The joint venture is subject to approval by the governing bodies of both organisations and will be voted on separately by both the CIMA and AICPA Councils in May.

Which do you prefer – a big bank balance or a slim waist?

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Whilst the recent banking crisis has raised a lot of challenges for banks and reinforced the need for them to stick to the solid core foundations of the profession, there are still a number of innovative savings products out there.

Sprinting to the front in terms of pretty unique product offering is the South Korean bank, Hana Bank.

Hana Bank, the banking arm of Hana Financial Group offers a savings product called “S-Line” which is a Korean word that means hourglass figure.

The basic idea behind the product is that the more weight a person loses the higher the interest rate the individual gets on his or her savings. The highest interest rates are available for those investors that lose more than 5% of their weight within a year.

Hang on, I hear you say – “What about those investors that are already fit and have a healthy weight?”

The bank has thought of this and rather than encourage people who are a healthy weight to lose weight they also offer the highest rates if the individual holds a gym membership for a year.

Are people signing up for this savings product?

Well reportedly, nearly 50,000 customers have invested 400 billion won (approximately £220 million) in the programme so far.

It looks like a healthy result for the bank.

Is India about to join the European Union?

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At one stage or another as a business professional you’ll have to make a speech or presentation in front of a group of people. Sometimes it will be in front of a large group of people.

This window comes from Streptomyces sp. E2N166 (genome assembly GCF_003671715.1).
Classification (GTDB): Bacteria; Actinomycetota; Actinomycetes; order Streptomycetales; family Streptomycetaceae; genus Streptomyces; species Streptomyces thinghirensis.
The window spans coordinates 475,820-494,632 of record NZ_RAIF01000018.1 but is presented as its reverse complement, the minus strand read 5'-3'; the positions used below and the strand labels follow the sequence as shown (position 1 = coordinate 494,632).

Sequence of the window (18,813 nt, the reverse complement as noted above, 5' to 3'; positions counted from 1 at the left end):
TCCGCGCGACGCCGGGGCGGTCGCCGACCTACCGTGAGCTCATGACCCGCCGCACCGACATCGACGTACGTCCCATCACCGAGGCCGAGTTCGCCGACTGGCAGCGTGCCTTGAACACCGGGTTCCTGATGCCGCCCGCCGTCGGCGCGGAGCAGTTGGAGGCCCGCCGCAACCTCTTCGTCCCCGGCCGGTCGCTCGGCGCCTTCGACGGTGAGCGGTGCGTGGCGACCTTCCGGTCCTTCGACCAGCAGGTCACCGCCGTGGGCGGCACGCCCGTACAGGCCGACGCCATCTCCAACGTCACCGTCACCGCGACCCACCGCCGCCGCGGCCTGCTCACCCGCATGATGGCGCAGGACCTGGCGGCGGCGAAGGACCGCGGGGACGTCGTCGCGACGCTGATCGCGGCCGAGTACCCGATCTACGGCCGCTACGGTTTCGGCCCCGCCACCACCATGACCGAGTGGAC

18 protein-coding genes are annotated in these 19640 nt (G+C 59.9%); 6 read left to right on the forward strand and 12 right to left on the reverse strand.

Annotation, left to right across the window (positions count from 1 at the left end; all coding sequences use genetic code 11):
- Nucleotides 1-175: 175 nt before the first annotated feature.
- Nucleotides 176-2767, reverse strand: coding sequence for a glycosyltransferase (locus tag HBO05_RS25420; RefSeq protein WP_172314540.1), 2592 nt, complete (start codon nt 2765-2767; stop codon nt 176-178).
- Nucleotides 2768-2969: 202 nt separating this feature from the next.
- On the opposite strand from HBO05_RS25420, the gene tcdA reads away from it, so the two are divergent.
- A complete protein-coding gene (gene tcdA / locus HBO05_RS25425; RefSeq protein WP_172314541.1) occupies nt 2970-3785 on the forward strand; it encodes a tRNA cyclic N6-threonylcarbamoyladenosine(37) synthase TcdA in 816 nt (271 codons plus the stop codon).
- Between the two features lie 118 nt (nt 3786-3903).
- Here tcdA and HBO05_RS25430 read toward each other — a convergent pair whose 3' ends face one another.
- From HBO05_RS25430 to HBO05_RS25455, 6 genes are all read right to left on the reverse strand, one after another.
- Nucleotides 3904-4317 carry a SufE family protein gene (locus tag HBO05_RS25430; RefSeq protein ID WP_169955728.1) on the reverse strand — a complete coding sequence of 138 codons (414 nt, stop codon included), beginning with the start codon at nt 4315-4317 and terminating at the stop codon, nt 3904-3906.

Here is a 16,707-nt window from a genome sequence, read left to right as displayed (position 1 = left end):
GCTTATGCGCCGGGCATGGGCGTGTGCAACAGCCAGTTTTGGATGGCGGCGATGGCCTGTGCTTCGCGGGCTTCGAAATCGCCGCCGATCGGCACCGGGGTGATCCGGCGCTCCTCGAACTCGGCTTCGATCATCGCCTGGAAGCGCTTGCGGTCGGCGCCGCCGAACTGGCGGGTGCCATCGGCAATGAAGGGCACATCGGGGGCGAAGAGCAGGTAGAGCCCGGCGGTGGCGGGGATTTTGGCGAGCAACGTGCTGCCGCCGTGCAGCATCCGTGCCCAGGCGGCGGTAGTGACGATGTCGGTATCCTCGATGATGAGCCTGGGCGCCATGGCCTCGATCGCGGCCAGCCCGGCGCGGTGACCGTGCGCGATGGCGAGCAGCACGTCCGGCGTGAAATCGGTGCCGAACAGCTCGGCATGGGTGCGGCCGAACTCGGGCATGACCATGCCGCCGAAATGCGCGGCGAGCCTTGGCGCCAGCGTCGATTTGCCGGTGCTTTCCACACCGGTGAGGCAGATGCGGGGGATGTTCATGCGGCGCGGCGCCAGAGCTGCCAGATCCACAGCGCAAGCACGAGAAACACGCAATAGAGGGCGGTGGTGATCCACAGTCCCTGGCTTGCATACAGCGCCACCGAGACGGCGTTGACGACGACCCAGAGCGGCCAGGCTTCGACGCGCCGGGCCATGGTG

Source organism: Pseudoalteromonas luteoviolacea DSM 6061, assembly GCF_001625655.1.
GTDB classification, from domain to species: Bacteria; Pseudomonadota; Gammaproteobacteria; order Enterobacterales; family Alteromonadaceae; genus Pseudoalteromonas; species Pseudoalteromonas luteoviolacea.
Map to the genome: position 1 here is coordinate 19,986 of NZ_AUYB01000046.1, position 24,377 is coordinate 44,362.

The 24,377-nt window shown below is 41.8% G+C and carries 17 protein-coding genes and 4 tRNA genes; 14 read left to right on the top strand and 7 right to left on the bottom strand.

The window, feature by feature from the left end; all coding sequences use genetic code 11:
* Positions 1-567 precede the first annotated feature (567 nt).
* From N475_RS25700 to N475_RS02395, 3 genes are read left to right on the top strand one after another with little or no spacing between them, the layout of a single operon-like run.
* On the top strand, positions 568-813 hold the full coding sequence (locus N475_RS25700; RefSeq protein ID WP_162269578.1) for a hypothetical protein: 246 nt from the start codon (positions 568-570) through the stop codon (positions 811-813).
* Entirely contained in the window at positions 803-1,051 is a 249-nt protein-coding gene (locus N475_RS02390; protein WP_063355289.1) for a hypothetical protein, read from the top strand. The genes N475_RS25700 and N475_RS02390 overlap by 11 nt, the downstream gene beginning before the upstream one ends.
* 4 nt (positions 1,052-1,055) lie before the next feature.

The chances are that you’ll probably feel a bit nervous as surveys consistently show that public speaking is one of the most feared aspects of business life.

Over my career I’ve been lucky enough to see some excellent presentations and have also seen some not so good presentations as well.

I’ve never seen a speech at the United Nations though but you would think that the speeches made at the UN, together with the delivery techniques of the speakers would be first rate.

Wouldn’t you?

India’s minister of external affairs did his country’s first speech since India recently began its 2 year term as a temporary member of the UN Security Council.

Mr Krishna, aged 78,  is a very experienced diplomat and delivered a speech on the subject of security and development.

He took his notes and got off to a confident start.

It all suddenly started going a bit wrong though when after a couple of minutes he read out the phrase, “I’d like to express my satisfaction regarding the happy coincidence of having two members of the Portuguese-speaking countries”.

Further into the speech he then started stressing the importance of improved coordination between the UN and the European Union.

It was at this stage that a colleague interrupted him to advise him to stop reading as he had in fact mistakenly picked up the wrong speech and was reading the speech that had been prepared by the Portuguese representative.

So, the next time you are preparing a speech maybe it’s an idea to write your name in big capitals at the top of your notes.

Florida, the “sunshine state”. Or should that be the “frozen orange state”?

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One of my favourite drinks is orange juice. Especially if some ice and vodka have been mixed with it.

There’s a high chance though that the price of my drink will increase this year.

The orange juice commodity market on the ICE Futures US exchange is pretty volatile at the moment. The reason?

The Florida orange crop was badly hit last month by cold weather.

Florida is the world’s second largest producer of oranges and temperatures last month were the coldest December temperatures on record in Florida.